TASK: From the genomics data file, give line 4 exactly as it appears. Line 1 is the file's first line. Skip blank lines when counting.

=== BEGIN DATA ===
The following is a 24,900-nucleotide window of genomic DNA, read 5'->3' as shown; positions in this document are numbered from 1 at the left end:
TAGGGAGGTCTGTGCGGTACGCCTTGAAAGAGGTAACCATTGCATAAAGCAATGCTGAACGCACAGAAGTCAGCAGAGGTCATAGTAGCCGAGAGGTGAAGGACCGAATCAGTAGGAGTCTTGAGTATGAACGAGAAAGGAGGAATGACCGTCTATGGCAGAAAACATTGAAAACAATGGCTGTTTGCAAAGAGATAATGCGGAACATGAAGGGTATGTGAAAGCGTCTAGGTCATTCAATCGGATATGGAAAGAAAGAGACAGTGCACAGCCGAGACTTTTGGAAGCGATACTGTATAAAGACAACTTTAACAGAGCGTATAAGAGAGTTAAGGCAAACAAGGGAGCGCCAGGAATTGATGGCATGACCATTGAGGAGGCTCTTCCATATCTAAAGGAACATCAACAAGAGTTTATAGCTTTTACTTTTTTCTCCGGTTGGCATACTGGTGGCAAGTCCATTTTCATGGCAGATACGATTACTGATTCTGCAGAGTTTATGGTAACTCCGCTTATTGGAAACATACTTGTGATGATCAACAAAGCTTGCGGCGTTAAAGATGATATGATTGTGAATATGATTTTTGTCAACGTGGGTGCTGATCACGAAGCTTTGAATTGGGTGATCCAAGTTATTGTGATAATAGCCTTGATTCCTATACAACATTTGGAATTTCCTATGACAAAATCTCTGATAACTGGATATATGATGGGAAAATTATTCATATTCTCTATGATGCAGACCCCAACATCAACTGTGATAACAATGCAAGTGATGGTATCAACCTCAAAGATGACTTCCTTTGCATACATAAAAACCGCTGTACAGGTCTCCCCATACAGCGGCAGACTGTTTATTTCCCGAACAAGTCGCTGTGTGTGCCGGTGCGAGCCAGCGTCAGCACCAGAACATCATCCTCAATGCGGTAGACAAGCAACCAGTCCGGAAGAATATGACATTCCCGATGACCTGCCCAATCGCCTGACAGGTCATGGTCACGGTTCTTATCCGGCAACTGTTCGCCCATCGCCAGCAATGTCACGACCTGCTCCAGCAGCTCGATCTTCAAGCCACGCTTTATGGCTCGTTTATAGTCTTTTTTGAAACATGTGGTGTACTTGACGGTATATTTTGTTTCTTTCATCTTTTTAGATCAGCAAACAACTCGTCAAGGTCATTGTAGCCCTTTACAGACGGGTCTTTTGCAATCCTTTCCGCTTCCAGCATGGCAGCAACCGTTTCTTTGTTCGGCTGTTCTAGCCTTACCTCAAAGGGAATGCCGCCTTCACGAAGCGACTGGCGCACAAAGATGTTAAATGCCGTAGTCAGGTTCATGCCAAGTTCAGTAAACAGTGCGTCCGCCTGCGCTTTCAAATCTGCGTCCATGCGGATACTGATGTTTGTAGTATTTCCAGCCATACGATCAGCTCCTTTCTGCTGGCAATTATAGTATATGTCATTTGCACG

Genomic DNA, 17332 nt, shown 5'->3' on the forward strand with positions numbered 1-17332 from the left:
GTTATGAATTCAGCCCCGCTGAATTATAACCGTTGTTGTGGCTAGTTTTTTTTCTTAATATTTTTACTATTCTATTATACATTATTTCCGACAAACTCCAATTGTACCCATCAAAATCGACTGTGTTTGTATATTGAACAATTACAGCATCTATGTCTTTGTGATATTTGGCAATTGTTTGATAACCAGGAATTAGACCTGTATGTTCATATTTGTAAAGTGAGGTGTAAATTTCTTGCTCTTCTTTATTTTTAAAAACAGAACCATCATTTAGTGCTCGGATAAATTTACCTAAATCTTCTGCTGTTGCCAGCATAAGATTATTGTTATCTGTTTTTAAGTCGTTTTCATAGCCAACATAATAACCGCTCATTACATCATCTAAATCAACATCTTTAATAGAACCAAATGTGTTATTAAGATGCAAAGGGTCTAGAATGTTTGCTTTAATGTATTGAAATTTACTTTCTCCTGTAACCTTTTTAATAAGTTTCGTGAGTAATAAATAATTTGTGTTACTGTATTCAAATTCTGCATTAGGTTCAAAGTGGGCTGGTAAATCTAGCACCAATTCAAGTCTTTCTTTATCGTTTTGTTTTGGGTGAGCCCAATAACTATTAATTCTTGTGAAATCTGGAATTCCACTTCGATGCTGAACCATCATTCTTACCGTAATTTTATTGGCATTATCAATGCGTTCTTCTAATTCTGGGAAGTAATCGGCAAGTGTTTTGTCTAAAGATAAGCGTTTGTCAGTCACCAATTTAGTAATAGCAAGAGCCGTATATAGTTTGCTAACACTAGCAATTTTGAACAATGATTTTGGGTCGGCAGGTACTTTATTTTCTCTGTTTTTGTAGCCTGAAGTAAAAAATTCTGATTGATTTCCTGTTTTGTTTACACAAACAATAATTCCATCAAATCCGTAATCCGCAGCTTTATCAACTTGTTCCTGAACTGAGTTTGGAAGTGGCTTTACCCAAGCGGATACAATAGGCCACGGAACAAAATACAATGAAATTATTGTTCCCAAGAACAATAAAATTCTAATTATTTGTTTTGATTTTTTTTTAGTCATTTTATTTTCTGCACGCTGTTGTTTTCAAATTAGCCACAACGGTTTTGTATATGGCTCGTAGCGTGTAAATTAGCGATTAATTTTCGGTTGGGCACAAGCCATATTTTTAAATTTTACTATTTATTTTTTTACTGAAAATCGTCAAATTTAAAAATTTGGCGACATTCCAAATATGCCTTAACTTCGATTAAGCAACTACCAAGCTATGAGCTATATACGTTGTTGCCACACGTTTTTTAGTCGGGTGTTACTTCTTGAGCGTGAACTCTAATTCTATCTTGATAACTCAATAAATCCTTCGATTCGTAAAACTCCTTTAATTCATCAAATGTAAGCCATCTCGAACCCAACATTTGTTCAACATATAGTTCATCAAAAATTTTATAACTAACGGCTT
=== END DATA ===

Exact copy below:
GTTATGAATTCAGCCCCGCTGAATTATAACCGTTGTTGTGGCTAGTTTTTTTTCTTAATATTTTTACTATTCTATTATACATTATTTCCGACAAACTCCAATTGTACCCATCAAAATCGACTGTGTTTGTATATTGAACAATTACAGCATCTATGTCTTTGTGATATTTGGCAATTGTTTGATAACCAGGAATTAGACCTGTATGTTCATATTTGTAAAGTGAGGTGTAAATTTCTTGCTCTTCTTTATTTTTAAAAACAGAACCATCATTTAGTGCTCGGATAAATTTACCTAAATCTTCTGCTGTTGCCAGCATAAGATTATTGTTATCTGTTTTTAAGTCGTTTTCATAGCCAACATAATAACCGCTCATTACATCATCTAAATCAACATCTTTAATAGAACCAAATGTGTTATTAAGATGCAAAGGGTCTAGAATGTTTGCTTTAATGTATTGAAATTTACTTTCTCCTGTAACCTTTTTAATAAGTTTCGTGAGTAATAAATAATTTGTGTTACTGTATTCAAATTCTGCATTAGGTTCAAAGTGGGCTGGTAAATCTAGCACCAATTCAAGTCTTTCTTTATCGTTTTGTTTTGGGTGAGCCCAATAACTATTAATTCTTGTGAAATCTGGAATTCCACTTCGATGCTGAACCATCATTCTTACCGTAATTTTATTGGCATTATCAATGCGTTCTTCTAATTCTGGGAAGTAATCGGCAAGTGTTTTGTCTAAAGATAAGCGTTTGTCAGTCACCAATTTAGTAATAGCAAGAGCCGTATATAGTTTGCTAACACTAGCAATTTTGAACAATGATTTTGGGTCGGCAGGTACTTTATTTTCTCTGTTTTTGTAGCCTGAAGTAAAAAATTCTGATTGATTTCCTGTTTTGTTTACACAAACAATAATTCCATCAAATCCGTAATCCGCAGCTTTATCAACTTGTTCCTGAACTGAGTTTGGAAGTGGCTTTACCCAAGCGGATACAATAGGCCACGGAACAAAATACAATGAAATTATTGTTCCCAAGAACAATAAAATTCTAATTATTTGTTTTGATTTTTTTTTAGTCATTTTATTTTCTGCACGCTGTTGTTTTCAAATTAGCCACAACGGTTTTGTATATGGCTCGTAGCGTGTAAATTAGCGATTAATTTTCGGTTGGGCACAAGCCATATTTTTAAATTTTACTATTTATTTTTTTACTGAAAATCGTCAAATTTAAAAATTTGGCGACATTCCAAATATGCCTTAACTTCGATTAAGCAACTACCAAGCTATGAGCTATATACGTTGTTGCCACACGTTTTTTAGTCGGGTGTTACTTCTTGAGCGTGAACTCTAATTCTATCTTGATAACTCAATAAATCCTTCGATTCGTAAAACTCCTTTAATTCATCAAATGTAAGCCATCTCGAACCCAACATTTGTTCAACATATAGTTCATCAAAAATTTTATAACTAACGGCTT